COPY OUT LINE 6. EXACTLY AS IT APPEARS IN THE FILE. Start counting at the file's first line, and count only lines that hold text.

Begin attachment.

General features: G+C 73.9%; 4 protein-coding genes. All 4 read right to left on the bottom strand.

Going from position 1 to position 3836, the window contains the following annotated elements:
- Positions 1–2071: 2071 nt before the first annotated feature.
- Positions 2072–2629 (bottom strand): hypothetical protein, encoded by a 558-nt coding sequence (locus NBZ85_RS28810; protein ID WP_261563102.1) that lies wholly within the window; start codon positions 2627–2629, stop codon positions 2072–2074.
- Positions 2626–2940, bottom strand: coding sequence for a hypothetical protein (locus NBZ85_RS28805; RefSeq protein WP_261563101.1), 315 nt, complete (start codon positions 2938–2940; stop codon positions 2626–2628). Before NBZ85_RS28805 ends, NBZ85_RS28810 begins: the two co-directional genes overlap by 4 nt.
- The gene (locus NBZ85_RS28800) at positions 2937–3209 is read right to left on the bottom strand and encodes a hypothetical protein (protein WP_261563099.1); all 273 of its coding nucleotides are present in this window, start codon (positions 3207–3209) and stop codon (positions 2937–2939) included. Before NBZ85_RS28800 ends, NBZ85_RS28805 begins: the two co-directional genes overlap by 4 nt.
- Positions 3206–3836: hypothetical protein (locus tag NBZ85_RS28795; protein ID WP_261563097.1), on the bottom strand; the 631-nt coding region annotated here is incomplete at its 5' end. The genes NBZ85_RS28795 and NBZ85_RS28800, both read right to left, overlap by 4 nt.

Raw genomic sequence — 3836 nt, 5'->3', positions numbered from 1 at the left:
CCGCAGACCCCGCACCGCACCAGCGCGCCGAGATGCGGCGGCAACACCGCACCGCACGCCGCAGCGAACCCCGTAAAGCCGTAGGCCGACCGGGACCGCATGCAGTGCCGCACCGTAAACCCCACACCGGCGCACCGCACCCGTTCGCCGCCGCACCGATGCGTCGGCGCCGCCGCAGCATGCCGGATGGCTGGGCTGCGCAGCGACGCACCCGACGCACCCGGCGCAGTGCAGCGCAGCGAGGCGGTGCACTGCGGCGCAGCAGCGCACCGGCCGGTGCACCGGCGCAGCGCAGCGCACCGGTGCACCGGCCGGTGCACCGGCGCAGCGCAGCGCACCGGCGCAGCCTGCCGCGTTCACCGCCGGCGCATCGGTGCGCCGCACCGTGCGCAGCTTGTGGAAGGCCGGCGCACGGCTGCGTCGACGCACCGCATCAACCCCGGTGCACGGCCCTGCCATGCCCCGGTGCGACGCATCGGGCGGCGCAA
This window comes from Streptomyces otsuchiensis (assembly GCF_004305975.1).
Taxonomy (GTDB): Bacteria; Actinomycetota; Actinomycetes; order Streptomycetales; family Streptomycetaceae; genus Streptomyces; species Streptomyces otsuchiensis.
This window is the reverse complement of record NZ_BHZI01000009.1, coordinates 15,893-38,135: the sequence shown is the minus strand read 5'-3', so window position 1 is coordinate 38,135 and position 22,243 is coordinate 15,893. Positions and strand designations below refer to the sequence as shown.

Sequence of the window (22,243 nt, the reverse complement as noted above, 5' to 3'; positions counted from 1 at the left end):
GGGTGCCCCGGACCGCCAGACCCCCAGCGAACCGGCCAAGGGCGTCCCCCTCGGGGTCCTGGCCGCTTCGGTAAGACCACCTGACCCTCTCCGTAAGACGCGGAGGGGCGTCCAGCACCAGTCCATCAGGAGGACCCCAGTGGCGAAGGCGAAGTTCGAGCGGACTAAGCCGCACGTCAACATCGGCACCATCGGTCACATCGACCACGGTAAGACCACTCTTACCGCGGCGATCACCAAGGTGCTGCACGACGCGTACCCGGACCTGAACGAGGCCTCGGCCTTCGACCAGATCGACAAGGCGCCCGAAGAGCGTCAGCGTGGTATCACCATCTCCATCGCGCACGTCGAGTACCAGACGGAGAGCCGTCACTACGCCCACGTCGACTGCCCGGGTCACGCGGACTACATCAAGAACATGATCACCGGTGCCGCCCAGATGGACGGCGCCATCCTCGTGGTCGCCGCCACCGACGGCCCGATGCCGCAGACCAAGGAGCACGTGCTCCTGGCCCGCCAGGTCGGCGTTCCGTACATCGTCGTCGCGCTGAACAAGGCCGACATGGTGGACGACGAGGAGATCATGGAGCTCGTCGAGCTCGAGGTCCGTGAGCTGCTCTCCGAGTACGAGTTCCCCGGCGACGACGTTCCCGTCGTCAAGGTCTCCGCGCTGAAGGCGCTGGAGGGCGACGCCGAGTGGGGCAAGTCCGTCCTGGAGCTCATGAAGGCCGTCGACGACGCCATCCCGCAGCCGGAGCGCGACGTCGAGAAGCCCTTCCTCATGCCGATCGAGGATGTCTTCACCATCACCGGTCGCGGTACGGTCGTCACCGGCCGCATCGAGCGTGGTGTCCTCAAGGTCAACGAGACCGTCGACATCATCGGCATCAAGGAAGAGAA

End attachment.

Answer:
- The gene (locus NBZ85_RS28800) at positions 2937–3209 is read right to left on the bottom strand and encodes a hypothetical protein (protein WP_261563099.1); all 273 of its coding nucleotides are present in this window, start codon (positions 3207–3209) and stop codon (positions 2937–2939) included. Before NBZ85_RS28800 ends, NBZ85_RS28805 begins: the two co-directional genes overlap by 4 nt.